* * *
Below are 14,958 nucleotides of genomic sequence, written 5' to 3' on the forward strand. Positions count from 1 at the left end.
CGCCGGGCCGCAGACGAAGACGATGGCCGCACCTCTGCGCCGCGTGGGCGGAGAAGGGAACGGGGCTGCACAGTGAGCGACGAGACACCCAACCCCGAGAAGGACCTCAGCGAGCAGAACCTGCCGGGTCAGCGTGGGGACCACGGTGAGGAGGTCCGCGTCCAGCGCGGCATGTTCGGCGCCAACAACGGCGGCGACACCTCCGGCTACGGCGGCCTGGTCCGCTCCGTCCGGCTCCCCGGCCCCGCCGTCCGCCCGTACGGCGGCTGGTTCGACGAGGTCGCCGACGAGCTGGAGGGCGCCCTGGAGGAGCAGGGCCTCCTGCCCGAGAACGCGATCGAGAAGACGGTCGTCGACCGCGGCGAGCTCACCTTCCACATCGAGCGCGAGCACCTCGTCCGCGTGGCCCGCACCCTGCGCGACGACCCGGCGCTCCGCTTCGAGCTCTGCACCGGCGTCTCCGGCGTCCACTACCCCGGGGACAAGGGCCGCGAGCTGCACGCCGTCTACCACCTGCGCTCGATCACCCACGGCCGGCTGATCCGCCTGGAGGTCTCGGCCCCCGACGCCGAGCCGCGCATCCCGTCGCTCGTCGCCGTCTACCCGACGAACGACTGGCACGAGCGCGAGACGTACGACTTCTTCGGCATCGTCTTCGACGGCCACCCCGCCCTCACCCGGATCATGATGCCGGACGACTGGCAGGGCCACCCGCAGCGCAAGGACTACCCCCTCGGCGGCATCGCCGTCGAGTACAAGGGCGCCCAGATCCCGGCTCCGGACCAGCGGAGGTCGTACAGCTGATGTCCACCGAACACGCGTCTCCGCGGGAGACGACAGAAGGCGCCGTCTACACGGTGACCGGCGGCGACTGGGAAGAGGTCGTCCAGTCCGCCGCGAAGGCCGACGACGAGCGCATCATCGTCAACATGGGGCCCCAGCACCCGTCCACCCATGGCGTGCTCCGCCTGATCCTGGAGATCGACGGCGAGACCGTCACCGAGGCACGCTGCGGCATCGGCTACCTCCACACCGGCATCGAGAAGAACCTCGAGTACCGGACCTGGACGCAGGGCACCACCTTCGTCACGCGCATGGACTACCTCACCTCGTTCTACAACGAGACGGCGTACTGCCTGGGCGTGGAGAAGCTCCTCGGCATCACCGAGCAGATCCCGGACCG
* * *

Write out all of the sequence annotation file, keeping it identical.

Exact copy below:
Below are 14,958 nucleotides of genomic sequence, written 5' to 3' on the forward strand. Positions count from 1 at the left end.
CGCCGGGCCGCAGACGAAGACGATGGCCGCACCTCTGCGCCGCGTGGGCGGAGAAGGGAACGGGGCTGCACAGTGAGCGACGAGACACCCAACCCCGAGAAGGACCTCAGCGAGCAGAACCTGCCGGGTCAGCGTGGGGACCACGGTGAGGAGGTCCGCGTCCAGCGCGGCATGTTCGGCGCCAACAACGGCGGCGACACCTCCGGCTACGGCGGCCTGGTCCGCTCCGTCCGGCTCCCCGGCCCCGCCGTCCGCCCGTACGGCGGCTGGTTCGACGAGGTCGCCGACGAGCTGGAGGGCGCCCTGGAGGAGCAGGGCCTCCTGCCCGAGAACGCGATCGAGAAGACGGTCGTCGACCGCGGCGAGCTCACCTTCCACATCGAGCGCGAGCACCTCGTCCGCGTGGCCCGCACCCTGCGCGACGACCCGGCGCTCCGCTTCGAGCTCTGCACCGGCGTCTCCGGCGTCCACTACCCCGGGGACAAGGGCCGCGAGCTGCACGCCGTCTACCACCTGCGCTCGATCACCCACGGCCGGCTGATCCGCCTGGAGGTCTCGGCCCCCGACGCCGAGCCGCGCATCCCGTCGCTCGTCGCCGTCTACCCGACGAACGACTGGCACGAGCGCGAGACGTACGACTTCTTCGGCATCGTCTTCGACGGCCACCCCGCCCTCACCCGGATCATGATGCCGGACGACTGGCAGGGCCACCCGCAGCGCAAGGACTACCCCCTCGGCGGCATCGCCGTCGAGTACAAGGGCGCCCAGATCCCGGCTCCGGACCAGCGGAGGTCGTACAGCTGATGTCCACCGAACACGCGTCTCCGCGGGAGACGACAGAAGGCGCCGTCTACACGGTGACCGGCGGCGACTGGGAAGAGGTCGTCCAGTCCGCCGCGAAGGCCGACGACGAGCGCATCATCGTCAACATGGGGCCCCAGCACCCGTCCACCCATGGCGTGCTCCGCCTGATCCTGGAGATCGACGGCGAGACCGTCACCGAGGCACGCTGCGGCATCGGCTACCTCCACACCGGCATCGAGAAGAACCTCGAGTACCGGACCTGGACGCAGGGCACCACCTTCGTCACGCGCATGGACTACCTCACCTCGTTCTACAACGAGACGGCGTACTGCCTGGGCGTGGAGAAGCTCCTCGGCATCACCGAGCAGATCCCGGACCG